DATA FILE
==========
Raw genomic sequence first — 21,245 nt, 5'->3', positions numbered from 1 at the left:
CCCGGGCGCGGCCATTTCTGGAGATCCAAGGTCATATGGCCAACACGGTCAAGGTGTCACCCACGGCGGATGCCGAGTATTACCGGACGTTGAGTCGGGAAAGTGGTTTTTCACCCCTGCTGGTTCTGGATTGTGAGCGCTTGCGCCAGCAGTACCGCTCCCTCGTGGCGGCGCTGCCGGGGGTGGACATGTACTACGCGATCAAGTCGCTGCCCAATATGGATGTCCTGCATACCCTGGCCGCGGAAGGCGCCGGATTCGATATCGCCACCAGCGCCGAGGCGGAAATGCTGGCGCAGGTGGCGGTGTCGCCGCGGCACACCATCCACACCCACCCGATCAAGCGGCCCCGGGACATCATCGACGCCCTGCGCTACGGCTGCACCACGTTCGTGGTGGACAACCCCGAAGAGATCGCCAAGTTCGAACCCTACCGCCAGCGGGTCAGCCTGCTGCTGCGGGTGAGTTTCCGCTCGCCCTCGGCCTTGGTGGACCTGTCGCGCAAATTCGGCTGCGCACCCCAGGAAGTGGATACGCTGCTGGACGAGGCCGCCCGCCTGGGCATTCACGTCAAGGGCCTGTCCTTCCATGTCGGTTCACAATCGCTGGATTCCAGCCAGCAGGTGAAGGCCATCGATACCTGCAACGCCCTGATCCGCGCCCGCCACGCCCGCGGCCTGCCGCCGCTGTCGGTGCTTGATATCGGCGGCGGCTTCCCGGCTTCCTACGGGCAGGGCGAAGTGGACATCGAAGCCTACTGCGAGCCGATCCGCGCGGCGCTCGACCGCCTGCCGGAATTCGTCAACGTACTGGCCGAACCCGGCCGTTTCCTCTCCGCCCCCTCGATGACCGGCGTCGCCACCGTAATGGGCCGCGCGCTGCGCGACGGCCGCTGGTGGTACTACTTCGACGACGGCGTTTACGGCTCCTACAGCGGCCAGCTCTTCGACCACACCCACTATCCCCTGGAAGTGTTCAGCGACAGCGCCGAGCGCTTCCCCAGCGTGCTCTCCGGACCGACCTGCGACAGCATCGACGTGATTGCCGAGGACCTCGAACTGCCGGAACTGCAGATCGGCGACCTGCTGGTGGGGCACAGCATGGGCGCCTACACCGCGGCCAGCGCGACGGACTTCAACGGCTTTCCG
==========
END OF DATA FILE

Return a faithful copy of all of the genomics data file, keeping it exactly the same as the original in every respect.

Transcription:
Raw genomic sequence first — 21,245 nt, 5'->3', positions numbered from 1 at the left:
CCCGGGCGCGGCCATTTCTGGAGATCCAAGGTCATATGGCCAACACGGTCAAGGTGTCACCCACGGCGGATGCCGAGTATTACCGGACGTTGAGTCGGGAAAGTGGTTTTTCACCCCTGCTGGTTCTGGATTGTGAGCGCTTGCGCCAGCAGTACCGCTCCCTCGTGGCGGCGCTGCCGGGGGTGGACATGTACTACGCGATCAAGTCGCTGCCCAATATGGATGTCCTGCATACCCTGGCCGCGGAAGGCGCCGGATTCGATATCGCCACCAGCGCCGAGGCGGAAATGCTGGCGCAGGTGGCGGTGTCGCCGCGGCACACCATCCACACCCACCCGATCAAGCGGCCCCGGGACATCATCGACGCCCTGCGCTACGGCTGCACCACGTTCGTGGTGGACAACCCCGAAGAGATCGCCAAGTTCGAACCCTACCGCCAGCGGGTCAGCCTGCTGCTGCGGGTGAGTTTCCGCTCGCCCTCGGCCTTGGTGGACCTGTCGCGCAAATTCGGCTGCGCACCCCAGGAAGTGGATACGCTGCTGGACGAGGCCGCCCGCCTGGGCATTCACGTCAAGGGCCTGTCCTTCCATGTCGGTTCACAATCGCTGGATTCCAGCCAGCAGGTGAAGGCCATCGATACCTGCAACGCCCTGATCCGCGCCCGCCACGCCCGCGGCCTGCCGCCGCTGTCGGTGCTTGATATCGGCGGCGGCTTCCCGGCTTCCTACGGGCAGGGCGAAGTGGACATCGAAGCCTACTGCGAGCCGATCCGCGCGGCGCTCGACCGCCTGCCGGAATTCGTCAACGTACTGGCCGAACCCGGCCGTTTCCTCTCCGCCCCCTCGATGACCGGCGTCGCCACCGTAATGGGCCGCGCGCTGCGCGACGGCCGCTGGTGGTACTACTTCGACGACGGCGTTTACGGCTCCTACAGCGGCCAGCTCTTCGACCACACCCACTATCCCCTGGAAGTGTTCAGCGACAGCGCCGAGCGCTTCCCCAGCGTGCTCTCCGGACCGACCTGCGACAGCATCGACGTGATTGCCGAGGACCTCGAACTGCCGGAACTGCAGATCGGCGACCTGCTGGTGGGGCACAGCATGGGCGCCTACACCGCGGCCAGCGCGACGGACTTCAACGGCTTTCCG